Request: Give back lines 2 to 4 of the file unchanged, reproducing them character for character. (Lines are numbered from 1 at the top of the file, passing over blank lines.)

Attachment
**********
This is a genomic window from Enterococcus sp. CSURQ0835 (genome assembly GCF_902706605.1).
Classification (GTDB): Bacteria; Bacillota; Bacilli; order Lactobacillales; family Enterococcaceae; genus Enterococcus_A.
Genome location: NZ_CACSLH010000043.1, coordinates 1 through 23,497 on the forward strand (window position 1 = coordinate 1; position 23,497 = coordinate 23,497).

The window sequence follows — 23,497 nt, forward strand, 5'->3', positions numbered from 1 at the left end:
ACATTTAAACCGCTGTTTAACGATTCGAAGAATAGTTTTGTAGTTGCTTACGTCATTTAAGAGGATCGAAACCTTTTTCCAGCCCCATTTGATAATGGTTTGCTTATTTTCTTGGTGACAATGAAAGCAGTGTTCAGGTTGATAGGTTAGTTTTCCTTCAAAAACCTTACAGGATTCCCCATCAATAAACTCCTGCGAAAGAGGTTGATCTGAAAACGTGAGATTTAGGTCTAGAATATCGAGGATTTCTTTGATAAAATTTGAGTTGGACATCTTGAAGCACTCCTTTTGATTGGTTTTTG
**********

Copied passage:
Classification (GTDB): Bacteria; Bacillota; Bacilli; order Lactobacillales; family Enterococcaceae; genus Enterococcus_A.
Genome location: NZ_CACSLH010000043.1, coordinates 1 through 23,497 on the forward strand (window position 1 = coordinate 1; position 23,497 = coordinate 23,497).

The window sequence follows — 23,497 nt, forward strand, 5'->3', positions numbered from 1 at the left end: